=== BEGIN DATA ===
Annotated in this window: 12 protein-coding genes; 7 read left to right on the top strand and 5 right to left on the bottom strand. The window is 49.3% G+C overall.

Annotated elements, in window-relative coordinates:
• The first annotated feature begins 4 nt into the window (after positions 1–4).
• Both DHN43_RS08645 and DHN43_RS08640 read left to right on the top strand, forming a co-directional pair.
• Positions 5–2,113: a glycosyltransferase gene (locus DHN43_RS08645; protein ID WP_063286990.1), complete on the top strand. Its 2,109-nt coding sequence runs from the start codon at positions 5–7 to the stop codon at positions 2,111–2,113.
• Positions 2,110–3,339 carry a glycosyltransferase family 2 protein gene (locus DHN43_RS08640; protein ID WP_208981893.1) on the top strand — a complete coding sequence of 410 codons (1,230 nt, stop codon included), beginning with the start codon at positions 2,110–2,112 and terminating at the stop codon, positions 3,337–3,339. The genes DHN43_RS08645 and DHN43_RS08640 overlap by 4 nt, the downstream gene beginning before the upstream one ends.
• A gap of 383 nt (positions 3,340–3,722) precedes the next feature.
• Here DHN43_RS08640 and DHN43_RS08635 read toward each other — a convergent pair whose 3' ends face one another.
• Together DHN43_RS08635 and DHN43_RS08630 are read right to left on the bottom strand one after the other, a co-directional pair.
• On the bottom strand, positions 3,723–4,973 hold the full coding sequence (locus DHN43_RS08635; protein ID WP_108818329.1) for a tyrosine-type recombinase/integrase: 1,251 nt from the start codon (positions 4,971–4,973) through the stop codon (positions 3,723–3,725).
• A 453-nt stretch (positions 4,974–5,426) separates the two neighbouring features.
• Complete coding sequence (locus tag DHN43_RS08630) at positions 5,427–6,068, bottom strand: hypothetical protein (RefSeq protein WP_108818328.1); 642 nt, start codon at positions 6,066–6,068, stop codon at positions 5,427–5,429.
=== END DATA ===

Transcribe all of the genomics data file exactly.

Annotated in this window: 12 protein-coding genes; 7 read left to right on the top strand and 5 right to left on the bottom strand. The window is 49.3% G+C overall.

Annotated elements, in window-relative coordinates:
• The first annotated feature begins 4 nt into the window (after positions 1–4).
• Both DHN43_RS08645 and DHN43_RS08640 read left to right on the top strand, forming a co-directional pair.
• Positions 5–2,113: a glycosyltransferase gene (locus DHN43_RS08645; protein ID WP_063286990.1), complete on the top strand. Its 2,109-nt coding sequence runs from the start codon at positions 5–7 to the stop codon at positions 2,111–2,113.
• Positions 2,110–3,339 carry a glycosyltransferase family 2 protein gene (locus DHN43_RS08640; protein ID WP_208981893.1) on the top strand — a complete coding sequence of 410 codons (1,230 nt, stop codon included), beginning with the start codon at positions 2,110–2,112 and terminating at the stop codon, positions 3,337–3,339. The genes DHN43_RS08645 and DHN43_RS08640 overlap by 4 nt, the downstream gene beginning before the upstream one ends.
• A gap of 383 nt (positions 3,340–3,722) precedes the next feature.
• Here DHN43_RS08640 and DHN43_RS08635 read toward each other — a convergent pair whose 3' ends face one another.
• Together DHN43_RS08635 and DHN43_RS08630 are read right to left on the bottom strand one after the other, a co-directional pair.
• On the bottom strand, positions 3,723–4,973 hold the full coding sequence (locus DHN43_RS08635; protein ID WP_108818329.1) for a tyrosine-type recombinase/integrase: 1,251 nt from the start codon (positions 4,971–4,973) through the stop codon (positions 3,723–3,725).
• A 453-nt stretch (positions 4,974–5,426) separates the two neighbouring features.
• Complete coding sequence (locus tag DHN43_RS08630) at positions 5,427–6,068, bottom strand: hypothetical protein (RefSeq protein WP_108818328.1); 642 nt, start codon at positions 6,066–6,068, stop codon at positions 5,427–5,429.